The Hotel Weatherford and Charly's Pub, early 1980s.


Zane Grey’s Call of the Canyon mentions a fireplace, which hadn’t been seen for decades. It had been hidden by partitions and wall coverings. This fireplace was rediscovered in Charly’s main dining room because of Grey’s novel.

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The Weatherford Residential Facility

Sam & Henry

Henry Taylor and Pamela “Sam” Green, proprietors of the Hotel Weatherford, have been preserving this historic landmark for over 30 years. An Arizona native, Henry Taylor, the Weatherford’s owner, was raised in the lodging business. His family owned Holbrook’s Brunswick Hotel, which became the Arizona Hotel and later the Arizona Rancho Motor Lodge in the late 1920s, when Route 66 came through town

In May 1975, Henry and his brother Lloyd purchased the Weatherford. At the time, they had a contract with the State of Arizona to house rehabilitation clients who were receiving physical therapy and job training. The Weatherford Residential Facility, which lasted 2 years, was eschewed by locals even though it served a positive niche in the community. Unfortunately, there just wasn’t enough money from the State contract; the hotel needed a different source of revenue.

Limbs Akimbo

The Taylors saw an opportunity in 1977, when the space that now houses Charly’s main dining room and the Exchange Pub became available. By 1981, the Taylors (now Henry and his wife Sam, who had bought out Lloyd) had remodeled the first floor and opened Charly’s Pub, which became a major entertainment venue in Flagstaff’s historic downtown district. The building served its original purpose until at least the 1930s, when it underwent the first of two modernizations. The first entailed adding stucco to the sandstone façade in a modified art-deco style. The second, in the 1950s, added aluminum siding. This building was known for some years as the Le Brea Café. Its façade was restored in 1995 to the appearance of the original 1909 Telephone Exchange. Its elegant simplicity and casual ambience is reminiscent of Flagstaff at its turn-of-the century heyday.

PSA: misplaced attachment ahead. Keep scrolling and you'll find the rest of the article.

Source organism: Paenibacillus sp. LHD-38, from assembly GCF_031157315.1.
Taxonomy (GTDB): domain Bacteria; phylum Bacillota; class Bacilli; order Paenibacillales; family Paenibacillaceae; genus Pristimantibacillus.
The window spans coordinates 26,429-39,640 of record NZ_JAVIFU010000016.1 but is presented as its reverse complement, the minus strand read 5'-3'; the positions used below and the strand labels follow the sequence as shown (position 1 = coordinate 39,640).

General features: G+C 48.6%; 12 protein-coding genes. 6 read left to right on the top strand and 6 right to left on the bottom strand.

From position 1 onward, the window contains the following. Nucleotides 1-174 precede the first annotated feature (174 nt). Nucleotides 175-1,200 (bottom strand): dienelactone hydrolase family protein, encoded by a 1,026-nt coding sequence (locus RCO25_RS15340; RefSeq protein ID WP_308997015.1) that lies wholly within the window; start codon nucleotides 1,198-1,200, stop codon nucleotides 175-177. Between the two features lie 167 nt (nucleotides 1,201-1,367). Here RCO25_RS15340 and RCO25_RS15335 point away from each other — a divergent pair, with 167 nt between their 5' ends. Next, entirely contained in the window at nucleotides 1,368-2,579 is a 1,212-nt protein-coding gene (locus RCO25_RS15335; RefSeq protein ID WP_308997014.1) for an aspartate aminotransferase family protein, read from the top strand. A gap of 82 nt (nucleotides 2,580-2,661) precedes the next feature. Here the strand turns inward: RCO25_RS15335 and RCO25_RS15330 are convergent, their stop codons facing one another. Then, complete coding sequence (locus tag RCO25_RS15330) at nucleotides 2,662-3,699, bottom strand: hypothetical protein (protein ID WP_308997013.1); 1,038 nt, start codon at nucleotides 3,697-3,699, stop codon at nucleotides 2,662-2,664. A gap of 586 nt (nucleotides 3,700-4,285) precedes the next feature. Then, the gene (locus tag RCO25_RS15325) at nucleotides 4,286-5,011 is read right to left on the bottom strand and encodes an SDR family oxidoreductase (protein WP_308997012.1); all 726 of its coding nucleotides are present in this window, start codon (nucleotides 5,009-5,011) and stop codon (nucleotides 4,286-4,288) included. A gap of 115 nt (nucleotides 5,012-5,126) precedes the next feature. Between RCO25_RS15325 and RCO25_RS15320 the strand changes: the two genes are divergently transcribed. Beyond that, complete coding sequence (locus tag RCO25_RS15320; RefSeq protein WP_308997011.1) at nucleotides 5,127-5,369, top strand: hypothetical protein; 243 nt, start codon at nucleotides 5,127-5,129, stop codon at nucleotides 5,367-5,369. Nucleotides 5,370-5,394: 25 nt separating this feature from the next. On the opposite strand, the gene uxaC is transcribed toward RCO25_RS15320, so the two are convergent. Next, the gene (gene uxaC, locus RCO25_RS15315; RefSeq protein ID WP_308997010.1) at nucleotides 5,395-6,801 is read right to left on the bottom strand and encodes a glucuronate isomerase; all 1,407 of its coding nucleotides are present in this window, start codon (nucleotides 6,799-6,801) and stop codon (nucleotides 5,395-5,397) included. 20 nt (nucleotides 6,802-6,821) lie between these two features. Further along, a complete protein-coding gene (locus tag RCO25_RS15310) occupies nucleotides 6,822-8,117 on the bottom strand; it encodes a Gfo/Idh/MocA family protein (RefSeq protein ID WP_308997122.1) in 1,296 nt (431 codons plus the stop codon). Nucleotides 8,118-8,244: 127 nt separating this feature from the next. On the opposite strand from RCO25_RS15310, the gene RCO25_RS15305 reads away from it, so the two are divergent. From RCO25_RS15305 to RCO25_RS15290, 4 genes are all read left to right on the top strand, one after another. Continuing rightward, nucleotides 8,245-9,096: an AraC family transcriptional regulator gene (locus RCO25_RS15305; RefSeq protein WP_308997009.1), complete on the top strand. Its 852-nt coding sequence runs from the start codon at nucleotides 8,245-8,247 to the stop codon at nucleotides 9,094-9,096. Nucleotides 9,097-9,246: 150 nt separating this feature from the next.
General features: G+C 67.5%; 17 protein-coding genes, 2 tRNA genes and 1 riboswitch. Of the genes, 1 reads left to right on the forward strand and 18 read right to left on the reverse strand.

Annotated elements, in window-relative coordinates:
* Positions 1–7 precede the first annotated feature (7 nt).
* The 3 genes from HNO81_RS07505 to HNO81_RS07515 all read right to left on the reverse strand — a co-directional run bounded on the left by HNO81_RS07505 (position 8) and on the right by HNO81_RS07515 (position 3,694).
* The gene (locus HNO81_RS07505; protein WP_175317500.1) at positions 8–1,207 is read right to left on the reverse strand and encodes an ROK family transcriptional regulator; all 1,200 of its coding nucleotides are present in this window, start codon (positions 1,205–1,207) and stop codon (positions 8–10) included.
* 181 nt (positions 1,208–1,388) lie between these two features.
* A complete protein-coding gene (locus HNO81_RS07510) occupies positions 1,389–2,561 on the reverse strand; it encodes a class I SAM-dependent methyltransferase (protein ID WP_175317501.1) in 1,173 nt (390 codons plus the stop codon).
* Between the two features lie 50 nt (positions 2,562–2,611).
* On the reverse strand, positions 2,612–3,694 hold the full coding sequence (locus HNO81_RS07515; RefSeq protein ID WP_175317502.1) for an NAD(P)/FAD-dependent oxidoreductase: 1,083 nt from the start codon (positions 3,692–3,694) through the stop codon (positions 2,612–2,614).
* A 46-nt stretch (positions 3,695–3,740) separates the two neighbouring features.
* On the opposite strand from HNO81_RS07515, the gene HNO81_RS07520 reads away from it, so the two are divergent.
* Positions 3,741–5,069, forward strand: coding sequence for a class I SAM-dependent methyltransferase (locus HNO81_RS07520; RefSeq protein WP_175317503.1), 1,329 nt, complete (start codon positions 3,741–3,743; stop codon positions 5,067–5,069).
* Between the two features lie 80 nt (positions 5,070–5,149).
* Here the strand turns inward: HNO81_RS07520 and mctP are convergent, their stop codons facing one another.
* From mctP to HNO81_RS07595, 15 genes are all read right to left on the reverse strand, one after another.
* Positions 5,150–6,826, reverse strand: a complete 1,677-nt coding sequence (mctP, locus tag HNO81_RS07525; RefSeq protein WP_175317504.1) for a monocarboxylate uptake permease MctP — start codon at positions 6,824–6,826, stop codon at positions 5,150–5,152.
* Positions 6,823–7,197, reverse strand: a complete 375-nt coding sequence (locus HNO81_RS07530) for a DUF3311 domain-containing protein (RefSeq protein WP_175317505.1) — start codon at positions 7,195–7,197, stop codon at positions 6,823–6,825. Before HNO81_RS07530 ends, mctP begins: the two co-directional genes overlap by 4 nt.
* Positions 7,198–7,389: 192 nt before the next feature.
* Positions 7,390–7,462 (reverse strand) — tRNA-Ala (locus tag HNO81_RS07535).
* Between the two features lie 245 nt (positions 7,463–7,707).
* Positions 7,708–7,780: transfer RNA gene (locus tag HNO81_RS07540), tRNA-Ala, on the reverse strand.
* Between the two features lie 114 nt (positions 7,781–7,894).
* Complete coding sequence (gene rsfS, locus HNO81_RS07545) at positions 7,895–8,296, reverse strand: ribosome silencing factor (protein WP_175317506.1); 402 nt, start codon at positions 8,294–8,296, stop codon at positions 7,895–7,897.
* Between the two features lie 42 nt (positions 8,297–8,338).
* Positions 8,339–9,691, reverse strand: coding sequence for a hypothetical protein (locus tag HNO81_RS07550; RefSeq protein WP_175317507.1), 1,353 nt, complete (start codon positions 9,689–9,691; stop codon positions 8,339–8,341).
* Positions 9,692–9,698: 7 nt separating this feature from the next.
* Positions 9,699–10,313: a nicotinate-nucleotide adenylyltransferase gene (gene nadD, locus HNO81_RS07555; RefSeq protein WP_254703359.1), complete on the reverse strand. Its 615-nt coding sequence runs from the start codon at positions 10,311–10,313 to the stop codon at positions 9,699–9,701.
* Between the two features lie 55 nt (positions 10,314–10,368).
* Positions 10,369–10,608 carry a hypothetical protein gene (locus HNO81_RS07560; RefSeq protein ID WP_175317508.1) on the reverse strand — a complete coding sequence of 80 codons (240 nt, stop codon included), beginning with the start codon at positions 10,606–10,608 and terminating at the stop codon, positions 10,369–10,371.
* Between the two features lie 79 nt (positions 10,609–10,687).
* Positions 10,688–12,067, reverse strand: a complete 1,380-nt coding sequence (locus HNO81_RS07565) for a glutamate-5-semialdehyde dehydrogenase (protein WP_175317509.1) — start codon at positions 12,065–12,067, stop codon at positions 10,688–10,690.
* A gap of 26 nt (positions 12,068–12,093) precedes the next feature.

Our marquee

Another opportunity arose in 1978, when a local church decided to close its hostel for international travelers and asked Henry to take over this enterprise. He said yes, and European travelers started coming. They found the hotel’s character and its proximity to the bus station much to their liking — a link to the mythic west that was both accessible and affordable. 

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Hotel & Fine Dining

The Zane Grey
dining room

The 1990s marked a period of change for the Weatherford. In 1990, Sam and Henry decided to move into fine dining. They began upgrading their rooms and transitioning the hostel into a hotel. A few years later, the City began its improvements to downtown Flagstaff — a project that lasted 2 difficult years and restricted car and bike traffic. The hotel received neither relief nor compensation for this drain on its resources, and the next few years were a struggle. However, grant monies became available for restoring the Weatherford’s balconies. As a result, the Zane Grey Ballroom opened in February 1997; the barroom opened a few years later.

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